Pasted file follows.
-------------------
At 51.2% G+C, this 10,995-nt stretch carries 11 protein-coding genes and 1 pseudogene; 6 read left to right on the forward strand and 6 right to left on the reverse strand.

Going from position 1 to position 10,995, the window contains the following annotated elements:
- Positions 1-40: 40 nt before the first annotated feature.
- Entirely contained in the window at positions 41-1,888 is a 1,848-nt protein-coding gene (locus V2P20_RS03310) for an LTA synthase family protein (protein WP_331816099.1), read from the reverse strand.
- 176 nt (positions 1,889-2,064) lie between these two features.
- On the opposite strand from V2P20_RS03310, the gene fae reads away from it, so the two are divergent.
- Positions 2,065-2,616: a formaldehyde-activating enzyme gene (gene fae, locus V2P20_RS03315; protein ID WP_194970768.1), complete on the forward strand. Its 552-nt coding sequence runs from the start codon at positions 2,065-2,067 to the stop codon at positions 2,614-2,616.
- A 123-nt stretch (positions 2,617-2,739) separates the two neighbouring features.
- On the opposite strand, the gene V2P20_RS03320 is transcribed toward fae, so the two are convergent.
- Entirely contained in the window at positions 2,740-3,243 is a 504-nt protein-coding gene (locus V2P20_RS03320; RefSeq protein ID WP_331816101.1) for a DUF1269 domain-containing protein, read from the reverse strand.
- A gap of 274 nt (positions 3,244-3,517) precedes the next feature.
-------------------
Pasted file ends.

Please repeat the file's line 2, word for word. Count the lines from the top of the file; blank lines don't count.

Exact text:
Going from position 1 to position 10,995, the window contains the following annotated elements: